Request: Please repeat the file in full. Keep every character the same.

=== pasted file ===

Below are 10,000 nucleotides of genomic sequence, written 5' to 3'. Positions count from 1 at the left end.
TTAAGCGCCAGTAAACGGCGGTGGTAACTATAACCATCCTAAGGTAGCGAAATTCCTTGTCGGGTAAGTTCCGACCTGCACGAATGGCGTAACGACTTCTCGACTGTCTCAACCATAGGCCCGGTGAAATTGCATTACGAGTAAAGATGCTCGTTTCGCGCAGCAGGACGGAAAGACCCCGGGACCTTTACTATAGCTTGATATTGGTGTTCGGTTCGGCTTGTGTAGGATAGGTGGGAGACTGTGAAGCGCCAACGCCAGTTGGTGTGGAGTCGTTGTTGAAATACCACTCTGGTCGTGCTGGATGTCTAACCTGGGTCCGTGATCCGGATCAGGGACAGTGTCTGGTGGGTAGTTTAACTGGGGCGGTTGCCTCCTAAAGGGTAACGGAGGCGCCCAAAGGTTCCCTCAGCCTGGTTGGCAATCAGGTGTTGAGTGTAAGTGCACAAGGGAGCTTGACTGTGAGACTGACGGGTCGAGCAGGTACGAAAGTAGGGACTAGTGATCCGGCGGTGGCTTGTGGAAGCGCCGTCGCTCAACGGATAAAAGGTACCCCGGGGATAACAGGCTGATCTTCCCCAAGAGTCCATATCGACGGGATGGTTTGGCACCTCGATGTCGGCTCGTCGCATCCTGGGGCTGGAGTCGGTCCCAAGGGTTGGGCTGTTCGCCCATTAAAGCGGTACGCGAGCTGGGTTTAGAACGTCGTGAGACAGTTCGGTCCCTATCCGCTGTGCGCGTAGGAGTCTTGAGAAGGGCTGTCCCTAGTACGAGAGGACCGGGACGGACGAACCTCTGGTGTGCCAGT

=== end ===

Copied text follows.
Below are 10,000 nucleotides of genomic sequence, written 5' to 3'. Positions count from 1 at the left end.
TTAAGCGCCAGTAAACGGCGGTGGTAACTATAACCATCCTAAGGTAGCGAAATTCCTTGTCGGGTAAGTTCCGACCTGCACGAATGGCGTAACGACTTCTCGACTGTCTCAACCATAGGCCCGGTGAAATTGCATTACGAGTAAAGATGCTCGTTTCGCGCAGCAGGACGGAAAGACCCCGGGACCTTTACTATAGCTTGATATTGGTGTTCGGTTCGGCTTGTGTAGGATAGGTGGGAGACTGTGAAGCGCCAACGCCAGTTGGTGTGGAGTCGTTGTTGAAATACCACTCTGGTCGTGCTGGATGTCTAACCTGGGTCCGTGATCCGGATCAGGGACAGTGTCTGGTGGGTAGTTTAACTGGGGCGGTTGCCTCCTAAAGGGTAACGGAGGCGCCCAAAGGTTCCCTCAGCCTGGTTGGCAATCAGGTGTTGAGTGTAAGTGCACAAGGGAGCTTGACTGTGAGACTGACGGGTCGAGCAGGTACGAAAGTAGGGACTAGTGATCCGGCGGTGGCTTGTGGAAGCGCCGTCGCTCAACGGATAAAAGGTACCCCGGGGATAACAGGCTGATCTTCCCCAAGAGTCCATATCGACGGGATGGTTTGGCACCTCGATGTCGGCTCGTCGCATCCTGGGGCTGGAGTCGGTCCCAAGGGTTGGGCTGTTCGCCCATTAAAGCGGTACGCGAGCTGGGTTTAGAACGTCGTGAGACAGTTCGGTCCCTATCCGCTGTGCGCGTAGGAGTCTTGAGAAGGGCTGTCCCTAGTACGAGAGGACCGGGACGGACGAACCTCTGGTGTGCCAGT